By Sam Rkaina and Dan Evans
FUNDING bids for three bendy bus schemes for Bristol have been given the city council’s backing, despite concerns from some campaigners.
Bristol City Council’s cabinet endorsed the proposals at a meeting last night, ahead of a final submission to the Government for funding in September.
The three routes are the £50 million Ashton Vale-to-Temple Meads scheme; the £102 million north fringe-to-Hengrove package and the £45 million south Bristol link.
The council will not find out if the bids have been successful until December but the three are competing with more than 40 others across the country for a pot of money only big enough to pay for half. The bids will be submitted alongside two others for the region, including transport packages for Weston-super-Mare and Bath.
Executive member for transport Timothy Kent said at last night’s cabinet meeting: “This is the first major step in dealing with Bristol’s transport problems and if we don’t take this step, we will not take any step.”
Local transport groups have long argued that bendy buses are not the right choice to solve Bristol’s congestion problems and that trams would be the better option.
But the council maintains the bendy bus bids are the only thing on the table and that, if these bids are not submitted, the area will not have another chance to bid for money for another four years.
Mr Kent added: “It may not be everyone’s dream scheme but it’s a practical scheme that can work and get government funding.”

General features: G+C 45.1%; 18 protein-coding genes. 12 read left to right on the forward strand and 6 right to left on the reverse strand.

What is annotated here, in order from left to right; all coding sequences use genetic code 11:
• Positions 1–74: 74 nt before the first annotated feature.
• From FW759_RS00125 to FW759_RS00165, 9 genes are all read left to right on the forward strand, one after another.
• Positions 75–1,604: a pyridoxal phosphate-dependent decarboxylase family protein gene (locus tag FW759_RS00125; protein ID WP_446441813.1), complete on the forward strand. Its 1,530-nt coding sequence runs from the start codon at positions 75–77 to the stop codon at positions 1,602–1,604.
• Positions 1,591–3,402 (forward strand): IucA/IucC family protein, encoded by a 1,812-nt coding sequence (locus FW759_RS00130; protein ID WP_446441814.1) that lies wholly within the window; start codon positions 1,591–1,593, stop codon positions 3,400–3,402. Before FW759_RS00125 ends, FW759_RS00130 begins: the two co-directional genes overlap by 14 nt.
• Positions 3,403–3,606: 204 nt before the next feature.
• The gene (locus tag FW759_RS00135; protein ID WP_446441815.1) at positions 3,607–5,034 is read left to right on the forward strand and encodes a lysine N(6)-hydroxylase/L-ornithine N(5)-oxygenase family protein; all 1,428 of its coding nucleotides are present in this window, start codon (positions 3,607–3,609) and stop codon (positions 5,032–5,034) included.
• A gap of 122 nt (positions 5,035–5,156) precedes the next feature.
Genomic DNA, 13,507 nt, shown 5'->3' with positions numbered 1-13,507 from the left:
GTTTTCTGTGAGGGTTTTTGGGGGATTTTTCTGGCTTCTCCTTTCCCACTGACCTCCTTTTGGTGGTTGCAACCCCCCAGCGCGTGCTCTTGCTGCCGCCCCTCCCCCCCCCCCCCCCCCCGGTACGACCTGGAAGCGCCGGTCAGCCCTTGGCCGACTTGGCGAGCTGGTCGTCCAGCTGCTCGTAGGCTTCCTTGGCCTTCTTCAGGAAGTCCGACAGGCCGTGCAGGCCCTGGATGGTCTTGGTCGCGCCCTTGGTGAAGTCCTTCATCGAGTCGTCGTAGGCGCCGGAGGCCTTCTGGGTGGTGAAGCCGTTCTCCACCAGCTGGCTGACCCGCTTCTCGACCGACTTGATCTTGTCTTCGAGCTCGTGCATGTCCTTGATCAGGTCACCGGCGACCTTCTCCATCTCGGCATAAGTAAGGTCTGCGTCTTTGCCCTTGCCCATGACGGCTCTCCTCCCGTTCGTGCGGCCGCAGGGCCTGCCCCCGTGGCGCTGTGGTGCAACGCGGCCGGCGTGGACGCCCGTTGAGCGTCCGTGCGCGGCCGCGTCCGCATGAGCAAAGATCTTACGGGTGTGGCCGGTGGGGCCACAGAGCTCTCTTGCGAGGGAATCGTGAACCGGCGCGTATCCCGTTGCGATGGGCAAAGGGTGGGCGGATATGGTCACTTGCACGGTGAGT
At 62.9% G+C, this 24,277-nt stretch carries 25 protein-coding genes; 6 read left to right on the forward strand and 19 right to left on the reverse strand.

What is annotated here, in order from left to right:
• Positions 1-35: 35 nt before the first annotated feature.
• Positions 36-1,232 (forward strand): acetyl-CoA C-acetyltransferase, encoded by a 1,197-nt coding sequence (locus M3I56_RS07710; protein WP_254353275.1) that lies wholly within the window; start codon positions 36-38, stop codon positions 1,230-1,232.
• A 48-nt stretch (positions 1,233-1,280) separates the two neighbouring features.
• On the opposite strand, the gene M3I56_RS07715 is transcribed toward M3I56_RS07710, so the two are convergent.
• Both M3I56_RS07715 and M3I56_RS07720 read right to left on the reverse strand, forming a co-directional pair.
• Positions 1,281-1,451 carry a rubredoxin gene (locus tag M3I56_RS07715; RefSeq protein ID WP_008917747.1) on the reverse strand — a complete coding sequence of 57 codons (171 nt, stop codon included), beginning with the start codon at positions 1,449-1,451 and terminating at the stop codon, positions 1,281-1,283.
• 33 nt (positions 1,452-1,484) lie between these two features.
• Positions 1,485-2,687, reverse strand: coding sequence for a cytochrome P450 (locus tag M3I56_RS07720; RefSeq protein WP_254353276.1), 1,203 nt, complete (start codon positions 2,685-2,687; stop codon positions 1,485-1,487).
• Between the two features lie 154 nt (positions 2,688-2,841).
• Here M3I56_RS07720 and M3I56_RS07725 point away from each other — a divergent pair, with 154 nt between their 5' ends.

He said the plans had the potential to cut journey times by 40 per cent and cut carbon emissions, as they served three million people.
Philip Pope, of the Cater Business Park Traders Group, and Mike Knight, from Better Transport Links 4 South Bristol, both supported the South Bristol link, saying it would be good for residents, businesses and shoppers.
Ian Crawford, of the Greater Bristol Transport Alliance, and Liz Ellis, a bus user from South Bristol, both raised fears that it would infringe on green belt land.
They also shared the opinion that they did not want a dual carriageway-type route built purely to improve access from the north of the city to Bristol Airport.
Transport campaigner David Redgewell warned that bendy buses should not be held up as the sole solution to the city’s transport problems, although he said he did support them, and pushed for a more integrated transport system.
Of the three routes, the Ashton Vale-to-Temple Meads route has caused the greatest concern.
Opponents say it will involve too much engineering work and could threaten the future of the Harbourside railway because parts of the line will be shared by trains, double-deckers and bendy buses.
But Mr Kent said the harbourside railway would not be threatened.
As reported in the Evening Post yesterday, Bristol Airport, Filton Business Park, Cabot Circus and Business West have all said the rapid transit schemes are essential to the future economic growth of the region.